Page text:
Somewhere in your pocket is something that may well revolutionise your time out on the hill. It’s your phone. We’re taking a look today at Viewranger, an application for a lot of smartphones that we just wanted to rave about, as it has seriously increased the amount of fun we have outdoors. And that’s not a bad thing in our book.

Viewranger is an application you can download for the iPhone, Symbian and Android smartphone operating systems, that turns your phone in to a pretty darn cool GPS. As a result, you don’t have to shell out a fortune on a dedicated GPS itself. It already has a load of web maps on it, and you can download more detailed maps such as Ordnance Survey ones directly down to your phone. You don’t need to have any signal for it to work, and you can also download some pretty cool routes direct from people such as our friends at Walkhighlands & Trail.

Now talking about GPS’s for some outdoor folk will have them coughing and spluttering that nothing replaces a map or compass, and that red socks are compulsory when out walking. For the record, we would agree with the map and compass bit if you are heading up in to the hills. The red socks is a matter of choice though – unless you belong to the Ramblers :-) We think Viewranger is great for working alongside your map and compass, or on it’s own in non-critical situations. Now Viewranger can do lots of pretty cool things, so today isn’t about giving you a full lowdown – you can visit their homepage for that. We are simply going to tell you what makes it rock for us.

Viewranger on the go.

First up spare maps. Not sure about you, but I rarely have an occasion where we have a back up map with us, so Viewranger is rather handy as a spare. It has also got to be useful in some hairy situations. Imagine this, you’re in a whiteout somewhere on a Scottish hill, lost your way and no idea which way to go. Not sure about you, but I would be turning my phone on, seeing exactly where I am and working out where my emergency route off the hill is (haven’t already though of an escape route when planning your day? Tsk tsk!).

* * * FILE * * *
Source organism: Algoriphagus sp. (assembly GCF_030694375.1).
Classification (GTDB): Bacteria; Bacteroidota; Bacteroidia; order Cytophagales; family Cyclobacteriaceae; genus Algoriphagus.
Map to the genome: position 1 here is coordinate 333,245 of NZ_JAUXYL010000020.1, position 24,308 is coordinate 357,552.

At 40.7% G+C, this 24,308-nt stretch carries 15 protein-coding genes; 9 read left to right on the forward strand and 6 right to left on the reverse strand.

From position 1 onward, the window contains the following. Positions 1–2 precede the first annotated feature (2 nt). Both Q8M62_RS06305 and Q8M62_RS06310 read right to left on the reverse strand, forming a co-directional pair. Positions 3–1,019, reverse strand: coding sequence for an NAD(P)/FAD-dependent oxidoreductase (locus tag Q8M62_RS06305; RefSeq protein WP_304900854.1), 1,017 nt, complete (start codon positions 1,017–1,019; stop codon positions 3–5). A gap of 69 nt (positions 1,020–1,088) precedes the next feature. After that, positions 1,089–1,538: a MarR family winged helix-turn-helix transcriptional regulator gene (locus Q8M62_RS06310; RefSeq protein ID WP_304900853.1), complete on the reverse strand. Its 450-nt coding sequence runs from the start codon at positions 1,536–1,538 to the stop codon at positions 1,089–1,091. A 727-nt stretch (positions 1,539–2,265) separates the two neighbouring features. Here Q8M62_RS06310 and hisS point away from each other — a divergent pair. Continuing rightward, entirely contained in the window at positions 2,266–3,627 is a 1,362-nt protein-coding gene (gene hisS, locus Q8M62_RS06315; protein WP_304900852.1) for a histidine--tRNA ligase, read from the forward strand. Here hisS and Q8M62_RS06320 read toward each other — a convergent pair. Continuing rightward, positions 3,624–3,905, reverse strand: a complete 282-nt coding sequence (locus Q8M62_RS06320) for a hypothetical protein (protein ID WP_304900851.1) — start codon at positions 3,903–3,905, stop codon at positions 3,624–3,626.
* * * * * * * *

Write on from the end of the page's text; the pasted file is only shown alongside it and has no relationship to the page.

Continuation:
One natty feature that a GPS won’t have is the buddy beacon. Get your friends buddy beacon details and give them yours, you’ll be able to see exactly where they are on the hill in real time, and ensure that meeting for lunch on top of Ben Macdui goes swimmingly. Along the same lines, do you have a dog with a Retrieva collar? Similar to the buddy beacon, you can now see where Fido is wandering if he’s dashed off chasing rabbits! As we also discover living in the middle of deepest darkest Dorsetshire, we can’t always get to a shop that sells maps, or the shops are closed. If we want to explore a local area on a whim, Viewranger has stepped in to the breach on quite a few occasions, letting us download the map and go. Obviously you shouldn’t just have Viewranger for high level mountain routes, but if you just want to get a map for a wander in the local countryside, we think it’s fab.

Add in the ability to plan routes, download tracks, locate points of interest and all the other things you can do with a GPS, and you have a seriously handy piece of kit. Now obviously there are some things you need to be aware of, battery life on a lot of phones is poor, they can get wet, and they can break, but used alongside more traditional navigation, we reckon it’s a bloomin’ useful addition to our outdoor kit. Just don’t forget the red socks.

So what do you reckon folks? Do you have a GPS or Viewranger, and does it help you enjoy your time outside more? Post up your experiences in the comments below!


Keep an eye out soon for our interview with Phil Sorrell. He’s the developer behind Social Hiking which links up to the buddy beacon to share routes live, including your tweets, photos and more.